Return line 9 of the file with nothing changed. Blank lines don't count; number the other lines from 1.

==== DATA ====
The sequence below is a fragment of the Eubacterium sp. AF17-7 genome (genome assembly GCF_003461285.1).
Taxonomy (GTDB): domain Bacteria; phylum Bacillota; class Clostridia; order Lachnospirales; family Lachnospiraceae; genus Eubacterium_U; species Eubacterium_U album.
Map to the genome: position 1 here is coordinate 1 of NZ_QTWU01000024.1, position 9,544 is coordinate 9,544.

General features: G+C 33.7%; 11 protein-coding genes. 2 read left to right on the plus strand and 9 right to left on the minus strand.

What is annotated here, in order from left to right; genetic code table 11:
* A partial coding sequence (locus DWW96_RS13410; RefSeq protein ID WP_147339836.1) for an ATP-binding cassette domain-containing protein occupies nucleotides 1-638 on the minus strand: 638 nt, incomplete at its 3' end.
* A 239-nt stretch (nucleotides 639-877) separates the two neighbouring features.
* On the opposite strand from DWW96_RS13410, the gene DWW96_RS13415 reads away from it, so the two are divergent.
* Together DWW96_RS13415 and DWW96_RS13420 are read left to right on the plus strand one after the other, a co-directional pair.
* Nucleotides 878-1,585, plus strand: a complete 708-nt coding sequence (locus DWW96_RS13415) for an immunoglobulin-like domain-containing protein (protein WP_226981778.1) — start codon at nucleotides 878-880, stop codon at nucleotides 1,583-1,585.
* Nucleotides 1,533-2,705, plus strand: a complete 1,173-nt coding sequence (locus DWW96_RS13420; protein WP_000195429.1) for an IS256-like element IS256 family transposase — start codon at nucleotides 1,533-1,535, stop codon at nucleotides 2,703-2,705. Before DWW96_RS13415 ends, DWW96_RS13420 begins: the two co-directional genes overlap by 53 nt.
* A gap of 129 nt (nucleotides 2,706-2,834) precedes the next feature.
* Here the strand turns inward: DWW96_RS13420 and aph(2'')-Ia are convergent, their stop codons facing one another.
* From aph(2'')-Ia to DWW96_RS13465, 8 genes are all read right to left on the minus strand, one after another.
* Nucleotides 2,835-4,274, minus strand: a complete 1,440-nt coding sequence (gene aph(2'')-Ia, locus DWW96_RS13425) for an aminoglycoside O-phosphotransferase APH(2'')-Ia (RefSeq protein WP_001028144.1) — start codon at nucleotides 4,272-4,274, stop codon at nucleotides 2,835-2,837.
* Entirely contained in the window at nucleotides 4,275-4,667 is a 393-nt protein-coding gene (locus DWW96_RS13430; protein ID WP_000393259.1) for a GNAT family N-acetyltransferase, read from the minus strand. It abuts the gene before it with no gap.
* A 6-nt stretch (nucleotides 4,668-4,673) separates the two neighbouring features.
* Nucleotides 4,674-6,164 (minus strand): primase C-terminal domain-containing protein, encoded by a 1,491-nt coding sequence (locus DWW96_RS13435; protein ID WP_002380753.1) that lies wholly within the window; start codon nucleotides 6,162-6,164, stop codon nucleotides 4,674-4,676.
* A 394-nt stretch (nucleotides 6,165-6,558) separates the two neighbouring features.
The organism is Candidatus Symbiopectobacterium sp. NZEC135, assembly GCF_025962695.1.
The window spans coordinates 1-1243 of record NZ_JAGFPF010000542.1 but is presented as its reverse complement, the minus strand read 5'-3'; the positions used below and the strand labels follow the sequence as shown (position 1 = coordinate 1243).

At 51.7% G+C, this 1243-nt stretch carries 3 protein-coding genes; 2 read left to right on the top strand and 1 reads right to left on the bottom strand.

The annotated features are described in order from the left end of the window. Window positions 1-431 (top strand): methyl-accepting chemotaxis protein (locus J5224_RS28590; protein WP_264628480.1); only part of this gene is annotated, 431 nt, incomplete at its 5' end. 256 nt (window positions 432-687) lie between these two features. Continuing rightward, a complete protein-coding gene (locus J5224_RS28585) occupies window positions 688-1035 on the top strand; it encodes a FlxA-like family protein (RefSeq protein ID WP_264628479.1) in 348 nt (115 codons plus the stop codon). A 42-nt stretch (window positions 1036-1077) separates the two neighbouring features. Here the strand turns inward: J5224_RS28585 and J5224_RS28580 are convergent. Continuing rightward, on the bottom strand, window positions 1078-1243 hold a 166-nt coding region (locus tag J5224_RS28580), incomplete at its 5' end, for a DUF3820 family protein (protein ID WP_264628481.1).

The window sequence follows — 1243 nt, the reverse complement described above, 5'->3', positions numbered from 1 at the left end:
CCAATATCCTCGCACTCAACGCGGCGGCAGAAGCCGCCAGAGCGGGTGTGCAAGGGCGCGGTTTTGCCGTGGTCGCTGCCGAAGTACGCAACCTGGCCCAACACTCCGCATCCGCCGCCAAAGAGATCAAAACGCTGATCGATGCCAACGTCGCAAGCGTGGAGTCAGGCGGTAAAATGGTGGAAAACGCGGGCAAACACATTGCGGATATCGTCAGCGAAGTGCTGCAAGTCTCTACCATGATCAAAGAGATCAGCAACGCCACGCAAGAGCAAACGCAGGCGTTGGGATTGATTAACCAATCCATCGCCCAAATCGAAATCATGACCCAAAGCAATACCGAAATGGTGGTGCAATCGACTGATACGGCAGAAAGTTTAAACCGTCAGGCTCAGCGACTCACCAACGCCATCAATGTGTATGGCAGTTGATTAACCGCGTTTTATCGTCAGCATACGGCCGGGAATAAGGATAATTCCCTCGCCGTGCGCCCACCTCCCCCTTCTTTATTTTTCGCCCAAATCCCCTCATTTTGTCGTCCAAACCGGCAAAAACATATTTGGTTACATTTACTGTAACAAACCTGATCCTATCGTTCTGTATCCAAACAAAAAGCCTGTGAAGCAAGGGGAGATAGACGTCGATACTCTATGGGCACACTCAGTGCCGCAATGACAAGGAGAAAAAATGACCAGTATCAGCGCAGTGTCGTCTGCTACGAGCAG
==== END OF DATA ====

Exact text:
* Together DWW96_RS13415 and DWW96_RS13420 are read left to right on the plus strand one after the other, a co-directional pair.